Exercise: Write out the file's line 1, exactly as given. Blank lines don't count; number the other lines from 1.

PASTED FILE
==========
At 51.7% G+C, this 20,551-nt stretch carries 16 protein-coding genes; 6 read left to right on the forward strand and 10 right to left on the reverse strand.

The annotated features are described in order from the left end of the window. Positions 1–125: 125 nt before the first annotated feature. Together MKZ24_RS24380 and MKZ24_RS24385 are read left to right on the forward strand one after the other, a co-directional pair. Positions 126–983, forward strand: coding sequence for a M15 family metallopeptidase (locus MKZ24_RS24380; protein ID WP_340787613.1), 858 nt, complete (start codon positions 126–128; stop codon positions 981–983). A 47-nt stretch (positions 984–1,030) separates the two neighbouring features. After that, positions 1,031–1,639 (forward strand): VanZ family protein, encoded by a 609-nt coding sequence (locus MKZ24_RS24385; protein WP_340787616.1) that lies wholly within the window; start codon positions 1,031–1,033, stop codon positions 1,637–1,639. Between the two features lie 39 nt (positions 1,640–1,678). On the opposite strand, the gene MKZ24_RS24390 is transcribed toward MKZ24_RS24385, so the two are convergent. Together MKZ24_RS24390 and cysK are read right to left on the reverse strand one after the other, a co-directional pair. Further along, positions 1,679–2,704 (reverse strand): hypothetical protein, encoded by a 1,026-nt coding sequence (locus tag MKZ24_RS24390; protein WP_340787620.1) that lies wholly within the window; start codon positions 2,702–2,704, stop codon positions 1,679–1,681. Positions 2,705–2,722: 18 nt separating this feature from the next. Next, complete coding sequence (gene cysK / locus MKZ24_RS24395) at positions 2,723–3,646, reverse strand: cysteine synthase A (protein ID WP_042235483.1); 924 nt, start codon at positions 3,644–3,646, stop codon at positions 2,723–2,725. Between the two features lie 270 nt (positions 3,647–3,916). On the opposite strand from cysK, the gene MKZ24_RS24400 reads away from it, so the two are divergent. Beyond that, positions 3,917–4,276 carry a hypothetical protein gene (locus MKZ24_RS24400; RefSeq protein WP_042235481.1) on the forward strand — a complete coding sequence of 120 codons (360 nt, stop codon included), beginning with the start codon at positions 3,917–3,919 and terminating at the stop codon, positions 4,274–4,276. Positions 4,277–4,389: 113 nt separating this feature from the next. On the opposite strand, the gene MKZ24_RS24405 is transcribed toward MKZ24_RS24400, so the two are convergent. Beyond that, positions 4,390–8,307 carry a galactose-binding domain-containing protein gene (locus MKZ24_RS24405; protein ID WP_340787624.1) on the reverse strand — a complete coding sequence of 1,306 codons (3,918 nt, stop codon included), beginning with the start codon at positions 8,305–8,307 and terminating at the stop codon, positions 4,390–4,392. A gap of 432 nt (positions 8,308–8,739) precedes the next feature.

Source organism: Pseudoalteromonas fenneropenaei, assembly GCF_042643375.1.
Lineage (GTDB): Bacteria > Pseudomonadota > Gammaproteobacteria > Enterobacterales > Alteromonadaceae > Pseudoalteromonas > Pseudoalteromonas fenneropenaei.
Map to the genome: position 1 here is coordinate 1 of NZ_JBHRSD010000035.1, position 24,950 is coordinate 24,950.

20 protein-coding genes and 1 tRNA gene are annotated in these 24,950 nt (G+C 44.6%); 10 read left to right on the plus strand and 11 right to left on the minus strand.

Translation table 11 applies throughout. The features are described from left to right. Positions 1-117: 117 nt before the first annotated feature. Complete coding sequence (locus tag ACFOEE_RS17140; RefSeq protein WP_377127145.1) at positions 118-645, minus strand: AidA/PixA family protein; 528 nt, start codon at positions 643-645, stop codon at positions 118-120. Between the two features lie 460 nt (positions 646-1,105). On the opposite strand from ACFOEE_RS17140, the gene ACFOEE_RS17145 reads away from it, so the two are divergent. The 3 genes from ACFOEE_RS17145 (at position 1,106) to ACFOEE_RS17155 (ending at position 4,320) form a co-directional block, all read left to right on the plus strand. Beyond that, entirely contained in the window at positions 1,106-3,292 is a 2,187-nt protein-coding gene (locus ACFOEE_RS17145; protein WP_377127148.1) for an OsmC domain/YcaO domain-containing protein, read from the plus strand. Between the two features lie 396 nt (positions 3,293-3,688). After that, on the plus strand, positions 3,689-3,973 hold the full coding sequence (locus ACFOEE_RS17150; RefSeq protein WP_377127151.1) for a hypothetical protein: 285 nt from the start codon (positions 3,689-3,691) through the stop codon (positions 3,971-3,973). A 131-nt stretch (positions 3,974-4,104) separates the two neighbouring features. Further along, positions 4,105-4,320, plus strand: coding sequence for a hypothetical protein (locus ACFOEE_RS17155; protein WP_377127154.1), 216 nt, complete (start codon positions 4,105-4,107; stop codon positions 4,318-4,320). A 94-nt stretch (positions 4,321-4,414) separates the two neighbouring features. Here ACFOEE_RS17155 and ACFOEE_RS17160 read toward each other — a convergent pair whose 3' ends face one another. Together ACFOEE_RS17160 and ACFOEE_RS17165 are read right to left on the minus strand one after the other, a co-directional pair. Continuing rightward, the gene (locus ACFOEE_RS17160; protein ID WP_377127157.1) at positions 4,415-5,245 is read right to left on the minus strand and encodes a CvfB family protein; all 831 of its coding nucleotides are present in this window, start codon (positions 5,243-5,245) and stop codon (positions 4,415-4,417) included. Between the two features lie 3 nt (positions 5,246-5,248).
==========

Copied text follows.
At 51.7% G+C, this 20,551-nt stretch carries 16 protein-coding genes; 6 read left to right on the forward strand and 10 right to left on the reverse strand.